A DIGITAL SOLUTION MIXED WITH TRADITIONAL TECHNIQUES OR THE WAY AROUND. As I’ve mentioned in some other blogs, I discovered Blender–a free and open-source 3D computer graphic software–on the Internet. I learned its basics in many free tutorials hosted on YouTube. There’re plenty enough for any learning need you might have of this software.
One incredible thing is that because of this software’s popularity, there are lots of developers, 3D artists, etc. that free share their work and you can download it. That’s what happened in this work of mine: I used a rigged human figure made up on this software. “What a rig does is define the way the various parts of a model will move in relation to its other parts.” (1)
To exemplify the aforementioned, I add the data sheet of the work I’m presenting:
Title: Body Study 65
Artist: Veronica Huacuja
Media: Oil on paper
Size: 20.8 x 21 x 0.1 cm
Collection: Human Body
THE PROCESS. One important thing to achieve in drawing or painting the human body (or an animal's body) is the dynamism that the figure must have, no matter if it is at rest or in movement.
SOME GOOD DETAILS TO KEEP IN MIND. To get acquainted with the latter, let’s have a look at the body of art of the great masters of dynamic photography, that are Eadweard Muybridge (1830-1904, British and U.S.), and Étienne-Jules Marey (1830-1904, France). By the way, they both born in the same year and they died at the same age! And, they got to know each other and each other’s work, but they didn’t establish a close relationship. Let’s not forget the boat made the transcontinental geographical distances in those years. This is because Muybridge lived and work in U.S. and Marey in France.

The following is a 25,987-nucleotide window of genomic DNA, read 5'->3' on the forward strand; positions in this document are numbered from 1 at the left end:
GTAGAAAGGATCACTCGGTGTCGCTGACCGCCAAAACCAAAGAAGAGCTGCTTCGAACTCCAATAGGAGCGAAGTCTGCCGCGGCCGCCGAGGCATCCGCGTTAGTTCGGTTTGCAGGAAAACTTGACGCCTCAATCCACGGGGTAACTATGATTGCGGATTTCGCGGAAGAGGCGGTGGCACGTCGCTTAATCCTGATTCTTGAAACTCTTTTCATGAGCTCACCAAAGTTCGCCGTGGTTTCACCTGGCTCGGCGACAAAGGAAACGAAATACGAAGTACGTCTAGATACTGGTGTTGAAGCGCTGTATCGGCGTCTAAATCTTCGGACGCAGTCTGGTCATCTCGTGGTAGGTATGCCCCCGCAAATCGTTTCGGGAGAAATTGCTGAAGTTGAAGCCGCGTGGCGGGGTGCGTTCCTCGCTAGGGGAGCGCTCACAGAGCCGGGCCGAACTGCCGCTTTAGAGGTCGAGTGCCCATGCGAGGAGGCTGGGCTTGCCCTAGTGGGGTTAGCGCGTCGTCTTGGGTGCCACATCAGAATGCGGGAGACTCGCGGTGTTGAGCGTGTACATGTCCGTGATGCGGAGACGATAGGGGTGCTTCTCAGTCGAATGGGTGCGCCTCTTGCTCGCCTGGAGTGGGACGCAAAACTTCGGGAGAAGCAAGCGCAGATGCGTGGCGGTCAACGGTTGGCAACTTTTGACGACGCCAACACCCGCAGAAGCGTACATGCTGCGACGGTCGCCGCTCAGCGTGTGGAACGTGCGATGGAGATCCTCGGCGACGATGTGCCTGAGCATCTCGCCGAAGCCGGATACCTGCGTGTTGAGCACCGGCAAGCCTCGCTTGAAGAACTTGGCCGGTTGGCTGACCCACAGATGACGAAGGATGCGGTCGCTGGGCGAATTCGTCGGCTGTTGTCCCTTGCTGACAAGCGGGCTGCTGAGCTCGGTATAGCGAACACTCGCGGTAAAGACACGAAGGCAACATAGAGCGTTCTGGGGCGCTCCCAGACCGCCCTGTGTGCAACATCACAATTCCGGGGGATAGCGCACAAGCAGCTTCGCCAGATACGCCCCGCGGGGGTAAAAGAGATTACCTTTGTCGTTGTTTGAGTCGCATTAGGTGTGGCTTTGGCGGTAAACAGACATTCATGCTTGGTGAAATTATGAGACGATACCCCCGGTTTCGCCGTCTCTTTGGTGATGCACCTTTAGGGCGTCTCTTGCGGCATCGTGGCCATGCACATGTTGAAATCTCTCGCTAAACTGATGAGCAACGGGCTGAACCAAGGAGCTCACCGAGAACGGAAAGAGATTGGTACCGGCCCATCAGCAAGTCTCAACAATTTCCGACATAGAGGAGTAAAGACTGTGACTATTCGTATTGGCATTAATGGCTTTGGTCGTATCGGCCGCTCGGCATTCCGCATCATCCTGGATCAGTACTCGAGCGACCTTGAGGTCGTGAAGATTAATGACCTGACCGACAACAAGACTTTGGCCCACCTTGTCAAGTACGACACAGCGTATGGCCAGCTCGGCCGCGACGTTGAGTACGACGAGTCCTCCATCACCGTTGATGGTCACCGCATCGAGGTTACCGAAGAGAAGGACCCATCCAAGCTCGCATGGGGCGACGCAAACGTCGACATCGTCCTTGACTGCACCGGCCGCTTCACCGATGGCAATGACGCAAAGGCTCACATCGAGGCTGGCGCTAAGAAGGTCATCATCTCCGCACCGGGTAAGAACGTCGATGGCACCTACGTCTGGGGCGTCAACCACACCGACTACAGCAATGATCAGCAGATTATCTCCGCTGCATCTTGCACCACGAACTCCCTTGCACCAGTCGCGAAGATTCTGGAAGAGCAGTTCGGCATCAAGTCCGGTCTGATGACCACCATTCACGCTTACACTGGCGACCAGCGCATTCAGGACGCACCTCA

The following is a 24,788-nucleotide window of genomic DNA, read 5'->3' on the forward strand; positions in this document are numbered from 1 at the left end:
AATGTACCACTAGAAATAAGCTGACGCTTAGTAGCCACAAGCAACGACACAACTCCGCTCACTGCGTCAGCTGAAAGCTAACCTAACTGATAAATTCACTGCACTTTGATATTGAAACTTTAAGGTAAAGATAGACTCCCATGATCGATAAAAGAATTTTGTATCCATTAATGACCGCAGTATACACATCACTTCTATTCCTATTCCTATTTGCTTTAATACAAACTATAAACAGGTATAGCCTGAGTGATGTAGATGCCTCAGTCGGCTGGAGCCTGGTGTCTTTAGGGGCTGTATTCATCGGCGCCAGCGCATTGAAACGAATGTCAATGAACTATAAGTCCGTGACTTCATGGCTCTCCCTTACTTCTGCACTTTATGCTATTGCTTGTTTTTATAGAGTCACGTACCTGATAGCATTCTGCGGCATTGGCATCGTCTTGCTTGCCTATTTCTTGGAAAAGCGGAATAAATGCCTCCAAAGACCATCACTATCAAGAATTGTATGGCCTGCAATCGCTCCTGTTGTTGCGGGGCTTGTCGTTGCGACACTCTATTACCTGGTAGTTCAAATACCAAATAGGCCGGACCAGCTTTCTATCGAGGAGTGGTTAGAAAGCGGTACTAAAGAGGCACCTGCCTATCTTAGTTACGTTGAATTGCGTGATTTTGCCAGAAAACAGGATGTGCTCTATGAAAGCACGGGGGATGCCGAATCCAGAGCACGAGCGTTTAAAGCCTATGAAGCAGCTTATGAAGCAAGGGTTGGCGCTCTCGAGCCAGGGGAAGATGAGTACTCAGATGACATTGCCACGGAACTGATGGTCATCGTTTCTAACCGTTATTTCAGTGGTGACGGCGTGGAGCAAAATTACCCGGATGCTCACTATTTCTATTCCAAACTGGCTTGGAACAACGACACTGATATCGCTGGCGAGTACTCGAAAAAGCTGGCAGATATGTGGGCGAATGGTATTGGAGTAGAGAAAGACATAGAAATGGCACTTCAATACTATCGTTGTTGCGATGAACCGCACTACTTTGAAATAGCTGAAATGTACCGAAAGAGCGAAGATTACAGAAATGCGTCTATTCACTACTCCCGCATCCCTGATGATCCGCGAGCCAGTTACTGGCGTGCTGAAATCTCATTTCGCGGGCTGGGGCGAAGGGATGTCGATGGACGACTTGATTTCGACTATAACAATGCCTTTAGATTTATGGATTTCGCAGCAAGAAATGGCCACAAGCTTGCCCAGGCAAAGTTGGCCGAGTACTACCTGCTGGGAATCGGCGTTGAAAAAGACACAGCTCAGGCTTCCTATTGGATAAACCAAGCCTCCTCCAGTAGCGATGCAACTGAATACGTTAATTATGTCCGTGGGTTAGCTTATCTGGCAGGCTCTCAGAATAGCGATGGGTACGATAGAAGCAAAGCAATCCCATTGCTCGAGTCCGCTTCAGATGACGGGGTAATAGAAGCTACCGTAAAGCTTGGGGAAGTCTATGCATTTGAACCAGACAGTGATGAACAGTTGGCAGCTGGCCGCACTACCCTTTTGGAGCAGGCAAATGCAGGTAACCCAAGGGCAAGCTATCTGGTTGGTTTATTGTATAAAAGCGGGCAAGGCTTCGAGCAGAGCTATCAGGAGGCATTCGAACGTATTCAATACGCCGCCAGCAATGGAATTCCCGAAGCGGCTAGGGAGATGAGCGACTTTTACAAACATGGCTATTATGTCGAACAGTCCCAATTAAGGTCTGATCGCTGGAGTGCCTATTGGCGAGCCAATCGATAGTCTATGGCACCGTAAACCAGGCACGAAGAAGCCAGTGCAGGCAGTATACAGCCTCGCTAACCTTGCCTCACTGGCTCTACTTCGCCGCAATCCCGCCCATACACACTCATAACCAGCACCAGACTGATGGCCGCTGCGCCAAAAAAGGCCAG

MY EXPERIENCE DOING THE ARTWORK. Why I used a 3D model when I could buy a nude artistic photo from commercial stocks or use others freely as an initial resource? The reason is that it's hard to find natural and dynamic poses in these galleries. So, having that in mind, I downloaded a free 3D Blender rigged human shaped model. Because it was a rigged, I could pose it in any position. I also defined the sources of light (casting the shadows). When I was satisfied with the results, I made a snapshot out of it.
PAINTING AND RECORDING THE PROCESS. The next step was to use, as an initial source, the cited snapshot. So, I sketched the figure on paper using a black crayon and painted it with an oil painting. You can appreciate the process in an 8 min video at https://www.patreon.com/posts/70780632
LET’S MAKE A MEANINGFUL REFLECTION FROM THE ABOVE. Have you ever mixed these two techniques: digital and traditional? If so, your creative process and initial resources expand.
Visit any time:
My ART SHOP: https://veronica-huacuja.pixels.com
My BODY OF ART: https://veronica.mx
I offer an ONLINE PAINTING PROGRAM in traditional or digital techniques: https://veronica.mx/online_painting_course
Other POSTS AND VIDEOS: https://patreon.com/veronicahuacuja
Thank you for reading. Hope you enjoyed the post.